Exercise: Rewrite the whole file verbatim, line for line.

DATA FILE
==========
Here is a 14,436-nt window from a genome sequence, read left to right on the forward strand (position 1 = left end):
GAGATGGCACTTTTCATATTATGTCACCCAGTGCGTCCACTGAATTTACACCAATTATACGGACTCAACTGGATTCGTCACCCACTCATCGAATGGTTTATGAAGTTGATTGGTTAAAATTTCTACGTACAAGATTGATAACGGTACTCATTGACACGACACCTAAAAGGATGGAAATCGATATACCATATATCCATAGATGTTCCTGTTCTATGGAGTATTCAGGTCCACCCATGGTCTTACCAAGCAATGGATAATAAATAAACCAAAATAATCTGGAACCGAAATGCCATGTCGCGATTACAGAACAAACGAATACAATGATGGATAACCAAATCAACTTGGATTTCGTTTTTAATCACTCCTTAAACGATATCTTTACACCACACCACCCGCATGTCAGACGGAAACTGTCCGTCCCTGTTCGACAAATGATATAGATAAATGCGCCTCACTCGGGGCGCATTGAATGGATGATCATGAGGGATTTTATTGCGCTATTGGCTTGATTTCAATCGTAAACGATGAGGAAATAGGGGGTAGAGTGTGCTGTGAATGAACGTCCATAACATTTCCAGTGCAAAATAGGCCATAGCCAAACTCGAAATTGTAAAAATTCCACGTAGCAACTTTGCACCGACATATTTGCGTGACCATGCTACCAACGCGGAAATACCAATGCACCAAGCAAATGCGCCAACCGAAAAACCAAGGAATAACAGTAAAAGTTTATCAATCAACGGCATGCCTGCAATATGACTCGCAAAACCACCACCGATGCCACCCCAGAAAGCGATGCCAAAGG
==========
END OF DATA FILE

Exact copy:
Here is a 14,436-nt window from a genome sequence, read left to right on the forward strand (position 1 = left end):
GAGATGGCACTTTTCATATTATGTCACCCAGTGCGTCCACTGAATTTACACCAATTATACGGACTCAACTGGATTCGTCACCCACTCATCGAATGGTTTATGAAGTTGATTGGTTAAAATTTCTACGTACAAGATTGATAACGGTACTCATTGACACGACACCTAAAAGGATGGAAATCGATATACCATATATCCATAGATGTTCCTGTTCTATGGAGTATTCAGGTCCACCCATGGTCTTACCAAGCAATGGATAATAAATAAACCAAAATAATCTGGAACCGAAATGCCATGTCGCGATTACAGAACAAACGAATACAATGATGGATAACCAAATCAACTTGGATTTCGTTTTTAATCACTCCTTAAACGATATCTTTACACCACACCACCCGCATGTCAGACGGAAACTGTCCGTCCCTGTTCGACAAATGATATAGATAAATGCGCCTCACTCGGGGCGCATTGAATGGATGATCATGAGGGATTTTATTGCGCTATTGGCTTGATTTCAATCGTAAACGATGAGGAAATAGGGGGTAGAGTGTGCTGTGAATGAACGTCCATAACATTTCCAGTGCAAAATAGGCCATAGCCAAACTCGAAATTGTAAAAATTCCACGTAGCAACTTTGCACCGACATATTTGCGTGACCATGCTACCAACGCGGAAATACCAATGCACCAAGCAAATGCGCCAACCGAAAAACCAAGGAATAACAGTAAAAGTTTATCAATCAACGGCATGCCTGCAATATGACTCGCAAAACCACCACCGATGCCACCCCAGAAAGCGATGCCAAAGG